TOKYO – On the piste at the Makuhari Messe Hall on the morning of July 24th, Singapore’s Kiria Tikanah Abdul Rahman faced off against Romania’s world No. 1 Ana Maria Popescu.
But with only 35 seconds left on the clock, they were separated by a single point in the women’s individual table of 32 match at the Olympic Games.
A. Popescu Olympic Games Tokyo 2020
In April, at the Olympic qualification tournament, Kiria, then 21 years old, showed she didn’t care much about her global rating by defeating several better ranked opponents on her way to Tokyo.
On Saturday, she drew the score to 10-11, which was very close to her first career upset.
However, the 36-year-old A. Popescu kept her cool and won 15-10 in a fight of nerves. A. Popescu had more Olympic medals (two) than Kiria has Olympic bouts (one) prior to their matchup.
A minute later, with beads of sweat still running down her forehead, Kiria explained, “At the end I was rushing a bit because I wanted to keep the momentum up (after scoring two straight points) and also because… I didn’t have a lot of time left.
The depth of her experience was evident. She had anticipated my haste and taken full advantage.
The key to A. Popescu success (silver in the solo epee competition at the Beijing Olympics in 2008 and gold in the team competition at Rio four years later) was experience, but Kiria gained some of her own in Tokyo.
A second-year chemistry student at National University of Singapore said she had the “eye-opening experience” of sparring with Popescu at a training session on Wednesday, and that she “badly” lost the five-point bout.
Henry Koh, her coach, considers A. Popescu to be one of the best all-around epee fencers, and he claimed that following Kiria’s performance on Saturday, she “moved up another half-level” in her tactical knowledge and mental toughness.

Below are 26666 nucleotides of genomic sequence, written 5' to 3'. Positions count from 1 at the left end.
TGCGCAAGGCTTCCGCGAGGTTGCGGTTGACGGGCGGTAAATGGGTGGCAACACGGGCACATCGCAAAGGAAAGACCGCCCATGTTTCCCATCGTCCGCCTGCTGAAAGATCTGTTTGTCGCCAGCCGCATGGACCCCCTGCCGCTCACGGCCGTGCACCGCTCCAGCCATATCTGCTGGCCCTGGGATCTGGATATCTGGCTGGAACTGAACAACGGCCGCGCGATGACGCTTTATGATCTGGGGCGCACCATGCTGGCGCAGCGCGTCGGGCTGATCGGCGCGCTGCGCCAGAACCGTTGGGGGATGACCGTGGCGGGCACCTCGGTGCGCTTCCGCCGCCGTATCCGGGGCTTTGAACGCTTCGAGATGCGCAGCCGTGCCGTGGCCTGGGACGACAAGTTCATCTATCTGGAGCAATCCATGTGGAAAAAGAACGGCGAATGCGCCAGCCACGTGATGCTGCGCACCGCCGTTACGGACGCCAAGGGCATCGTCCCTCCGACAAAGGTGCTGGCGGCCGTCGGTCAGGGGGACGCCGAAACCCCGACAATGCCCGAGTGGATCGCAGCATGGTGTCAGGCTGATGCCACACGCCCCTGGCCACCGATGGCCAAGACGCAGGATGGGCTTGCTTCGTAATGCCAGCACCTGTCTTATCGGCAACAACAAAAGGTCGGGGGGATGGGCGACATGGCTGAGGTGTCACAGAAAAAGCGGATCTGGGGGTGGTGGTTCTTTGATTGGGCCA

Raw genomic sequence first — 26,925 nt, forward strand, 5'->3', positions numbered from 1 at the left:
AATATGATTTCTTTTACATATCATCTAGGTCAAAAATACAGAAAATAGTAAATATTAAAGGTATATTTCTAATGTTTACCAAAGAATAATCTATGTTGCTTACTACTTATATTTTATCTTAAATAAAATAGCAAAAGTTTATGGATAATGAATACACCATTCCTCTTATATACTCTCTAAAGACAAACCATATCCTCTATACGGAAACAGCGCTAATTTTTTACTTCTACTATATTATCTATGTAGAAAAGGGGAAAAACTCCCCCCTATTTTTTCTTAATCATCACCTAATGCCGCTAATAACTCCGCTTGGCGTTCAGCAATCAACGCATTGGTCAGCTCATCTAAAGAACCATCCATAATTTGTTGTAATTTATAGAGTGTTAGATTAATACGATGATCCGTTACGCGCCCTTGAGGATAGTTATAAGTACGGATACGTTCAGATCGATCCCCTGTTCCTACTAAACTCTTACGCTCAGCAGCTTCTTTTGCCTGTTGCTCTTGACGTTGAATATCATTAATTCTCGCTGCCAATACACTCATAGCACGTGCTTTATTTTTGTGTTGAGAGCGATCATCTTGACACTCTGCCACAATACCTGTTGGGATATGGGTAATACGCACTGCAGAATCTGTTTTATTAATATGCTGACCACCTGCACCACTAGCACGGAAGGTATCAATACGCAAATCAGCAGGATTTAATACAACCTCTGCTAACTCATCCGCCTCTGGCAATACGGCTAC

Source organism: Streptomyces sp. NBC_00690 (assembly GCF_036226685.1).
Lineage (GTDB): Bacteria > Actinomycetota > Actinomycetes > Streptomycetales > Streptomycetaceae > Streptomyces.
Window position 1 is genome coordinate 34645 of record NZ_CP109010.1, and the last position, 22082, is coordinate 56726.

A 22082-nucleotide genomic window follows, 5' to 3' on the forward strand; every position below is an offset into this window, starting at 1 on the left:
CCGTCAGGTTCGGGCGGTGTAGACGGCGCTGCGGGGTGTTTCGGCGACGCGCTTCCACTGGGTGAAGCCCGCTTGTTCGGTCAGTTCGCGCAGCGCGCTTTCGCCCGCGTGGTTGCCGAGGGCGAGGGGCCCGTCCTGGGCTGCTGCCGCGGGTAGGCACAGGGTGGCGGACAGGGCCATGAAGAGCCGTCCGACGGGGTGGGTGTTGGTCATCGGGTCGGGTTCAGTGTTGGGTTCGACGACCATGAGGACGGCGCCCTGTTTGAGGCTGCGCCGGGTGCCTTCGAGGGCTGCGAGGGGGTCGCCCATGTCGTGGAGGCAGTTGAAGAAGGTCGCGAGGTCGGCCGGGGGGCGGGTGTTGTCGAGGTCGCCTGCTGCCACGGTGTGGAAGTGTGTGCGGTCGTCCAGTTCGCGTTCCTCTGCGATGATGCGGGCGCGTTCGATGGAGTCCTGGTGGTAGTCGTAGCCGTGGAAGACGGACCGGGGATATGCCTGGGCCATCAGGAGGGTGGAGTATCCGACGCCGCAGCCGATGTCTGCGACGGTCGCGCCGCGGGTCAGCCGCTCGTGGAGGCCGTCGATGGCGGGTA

“Given that you only have three days to train, do you really expect to make that much progress in your strength or skill? The difference is up here,” he added, indicating his head.
Kiria showed resilience and defeated Coco Lin of Hong Kong, ranked 90th in the world, 15-11 in a table of 64 match earlier that morning.
The Singaporean not only had a 2-0 deficit early in their Tokyo matchup, but she also had a losing streak of two matches against her to contend with. However, she kept her cool, won the first of three rounds, and never trailed again.
Despite “freaking out on the inside” after falling behind, Kiria stated she was proud of herself for “simply having the bravery to execute my own actions and not to worry about the outcome of the match.”
Despite the fact that Kiria’s Olympic career was cut short after just two fights, she is more dedicated than ever to the sport she loves.
At 11-10, she felt she had a chance against one of the finest players in the world. “Being able to share the (stage) with world champions was pretty great,” I said, “so I wasn’t too bothered about losing the match.”